For centuries, pastoral communities and cheesemakers across the region, from the highlands of Nepal to the tropical lowlands of Indonesia, have been making cheese using local ingredients and age-old methods.


A staple in the Indonesian region of Enrekang in South Sulawesi, dangke is a semi-soft cheese made with fresh buffalo or cow milk, coagulated with a few potent drops of papain – an enzyme present in unripe papayas.

Some cheesemakers brine the curd overnight to add a salty, savoury tinge to the crumbly, mild-flavoured cheese.

The curd is then drained and transferred into a mould of coconut shells split in two, and left to cool before being wrapped in banana leaves.

Dangke can be eaten as is, or with pulu mondoti, an aromatic, glutinous rice native to Enrekang.

Locals also marinate dangke with garlic and coriander then grill or pan-fry it, or savour this cheese with white rice and stingingly spicy sambal terasi (shrimp and chilli paste).

Dali ni horbo

The indigenous Batak of Tapanuli in North Sumatra have been making dali ni horbo for centuries.

To make this cheese, a combination of papaya leaf and pineapple juice is added to simmering buffalo milk to produce curd. Nowadays, extract from the agave plant – introduced from Mexico in 1913 – is commonly used as well.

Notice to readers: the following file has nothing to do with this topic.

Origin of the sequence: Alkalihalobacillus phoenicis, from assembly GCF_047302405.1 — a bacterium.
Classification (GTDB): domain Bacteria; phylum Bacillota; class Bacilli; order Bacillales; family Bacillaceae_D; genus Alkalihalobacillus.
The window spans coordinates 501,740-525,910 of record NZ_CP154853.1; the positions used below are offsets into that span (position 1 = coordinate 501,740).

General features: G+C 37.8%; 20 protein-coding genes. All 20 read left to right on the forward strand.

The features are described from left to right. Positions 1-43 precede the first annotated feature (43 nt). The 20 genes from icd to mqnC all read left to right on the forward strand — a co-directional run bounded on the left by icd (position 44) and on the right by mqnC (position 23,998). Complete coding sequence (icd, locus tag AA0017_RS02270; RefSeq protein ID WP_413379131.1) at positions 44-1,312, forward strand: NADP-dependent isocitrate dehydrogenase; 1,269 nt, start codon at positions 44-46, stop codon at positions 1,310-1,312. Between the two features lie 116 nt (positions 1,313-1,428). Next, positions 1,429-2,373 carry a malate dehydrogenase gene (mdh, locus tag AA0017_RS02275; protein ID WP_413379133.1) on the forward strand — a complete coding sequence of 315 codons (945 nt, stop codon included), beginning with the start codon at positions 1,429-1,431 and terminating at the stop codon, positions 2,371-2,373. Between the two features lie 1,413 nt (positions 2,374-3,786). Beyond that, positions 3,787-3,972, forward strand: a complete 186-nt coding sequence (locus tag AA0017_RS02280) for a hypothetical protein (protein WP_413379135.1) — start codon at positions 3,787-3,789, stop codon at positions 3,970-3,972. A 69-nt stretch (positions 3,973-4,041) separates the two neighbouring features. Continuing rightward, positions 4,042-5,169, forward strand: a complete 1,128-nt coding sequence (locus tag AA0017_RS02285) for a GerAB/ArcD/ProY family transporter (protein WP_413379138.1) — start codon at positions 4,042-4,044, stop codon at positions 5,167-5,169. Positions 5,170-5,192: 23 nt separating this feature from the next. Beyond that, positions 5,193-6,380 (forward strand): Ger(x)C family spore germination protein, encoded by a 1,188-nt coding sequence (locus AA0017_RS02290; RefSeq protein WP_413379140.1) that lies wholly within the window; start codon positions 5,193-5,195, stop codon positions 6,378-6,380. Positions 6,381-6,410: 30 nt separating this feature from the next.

This soft, white, creamy cheese is the star of arsik, a rich, flavourful curry with a base of aromatics including lemongrass, candlenut, galangal, chillies, turmeric and andaliman pepper.

Kesong puti

Crafted from fresh, unskimmed water buffalo milk, kesong puti is a Filipino soft cheese coagulated usually with rennet, although cane vinegar or calamansi is also used.

The milk curd is then wrapped in banana leaves, lending it a herbaceous hint, and chilled for 30 minutes to form a smooth, delicate cheese.

Filipinos savour this mildly salty and tart cheese sandwiched inside warm, fluffy pandesal fresh from the oven and a hot cup of tsokolate.

This iconic cheese is so popular, there’s even an annual Kesong Puti Festival celebrated in the province of Laguna, said to be home of this traditional Pinoy delicacy.

According to